On April 28, 2022, the Building Safety Act of 2022 came into effect, ushering in a series of reforms aimed at improving the safety of high-rise buildings and ensuring that residents living in these structures aren’t burdened with financial penalties.
High-rise buildings, defined as those exceeding 18 meters in height or featuring at least seven stories, each containing a minimum of two residential units, are the focus of these reforms. Measurements are taken from the ground floor level, with any subterranean levels excluded from consideration.
The Building Safety Act of 2022 introduces several mechanisms to empower residents and property owners in high-rise buildings to safeguard their investments and well-being:
Historic defects in the construction of properties will no longer fall upon the shoulders of tenants to rectify. Instead, the responsibility for these costs can now be shifted to the structure’s builders, sparing tenants from financial burdens. Tenants can request information to identify any defects in their building and demand that the responsible party rectify them.
The Act grants landlords the ability to request contributions from tenants with relevant leases to cover the ongoing costs of safety measures. Existing leases will have their service charge provisions automatically amended to accommodate this change. Calculating each tenant’s contribution will depend on the existing service charge apportionment. New leases for newly constructed buildings will incorporate these provisions, either directly or in some form.
Commercial tenants are exempt from contributing to safety measure expenses. This could result in landlords bearing these costs. The willingness of retail tenants to voluntarily contribute remains to be determined, and this may become a negotiation point in new leases. There is an argument for commercial tenants to participate if it safeguards their interest in the property through the implemented safety measures.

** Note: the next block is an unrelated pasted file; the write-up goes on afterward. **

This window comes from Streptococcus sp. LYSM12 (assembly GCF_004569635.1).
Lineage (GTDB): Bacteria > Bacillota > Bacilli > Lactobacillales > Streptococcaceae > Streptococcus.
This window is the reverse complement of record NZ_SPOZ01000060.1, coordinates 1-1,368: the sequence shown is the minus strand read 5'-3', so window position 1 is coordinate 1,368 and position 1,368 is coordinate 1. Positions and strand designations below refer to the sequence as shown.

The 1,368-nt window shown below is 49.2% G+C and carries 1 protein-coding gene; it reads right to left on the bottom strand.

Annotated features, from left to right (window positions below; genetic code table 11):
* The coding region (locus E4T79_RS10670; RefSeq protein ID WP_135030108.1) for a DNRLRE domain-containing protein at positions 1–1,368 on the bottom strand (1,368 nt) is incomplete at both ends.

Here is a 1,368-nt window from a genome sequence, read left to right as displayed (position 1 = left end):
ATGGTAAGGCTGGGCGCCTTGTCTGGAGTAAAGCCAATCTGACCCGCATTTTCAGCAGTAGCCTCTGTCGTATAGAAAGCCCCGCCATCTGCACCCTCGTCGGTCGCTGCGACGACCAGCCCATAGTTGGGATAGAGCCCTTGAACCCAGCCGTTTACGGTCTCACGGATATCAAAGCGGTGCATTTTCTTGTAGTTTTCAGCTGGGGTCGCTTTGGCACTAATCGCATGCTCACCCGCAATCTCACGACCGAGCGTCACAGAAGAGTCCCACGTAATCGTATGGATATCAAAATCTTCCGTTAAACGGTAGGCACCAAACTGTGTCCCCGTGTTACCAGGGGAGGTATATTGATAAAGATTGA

Residents of high-rise buildings will gain a stronger voice in ensuring the safety of their structures, as they can voice concerns to the Building Safety Regulator.
From the perspective of building owners, heightened vigilance is now necessary during both construction and ongoing maintenance:
The Act establishes clear lines of responsibility for those involved in designing, constructing, and completing buildings, along with specific guidelines and requirements that must be met. Reporting is mandatory, and records must be accessible to building inspectors, buyers, lenders, and others. Failing to comply can render a property unsellable and ineligible for mortgages.
Criminal sanctions are in place for those who fail to adhere to the Act’s provisions.
Building owners and landlords are obligated to contribute to the cost of rectifying building issues, eliminating any escape route from these financial responsibilities.
While adapting to this new regulatory framework presents challenges for all stakeholders, it is undoubtedly a necessary and welcome change in light of past incidents. Becoming thoroughly acquainted with the Act’s requirements and the associated liabilities and benefits will take time, but it’s a collective effort that the entire property industry should be committed to undertaking.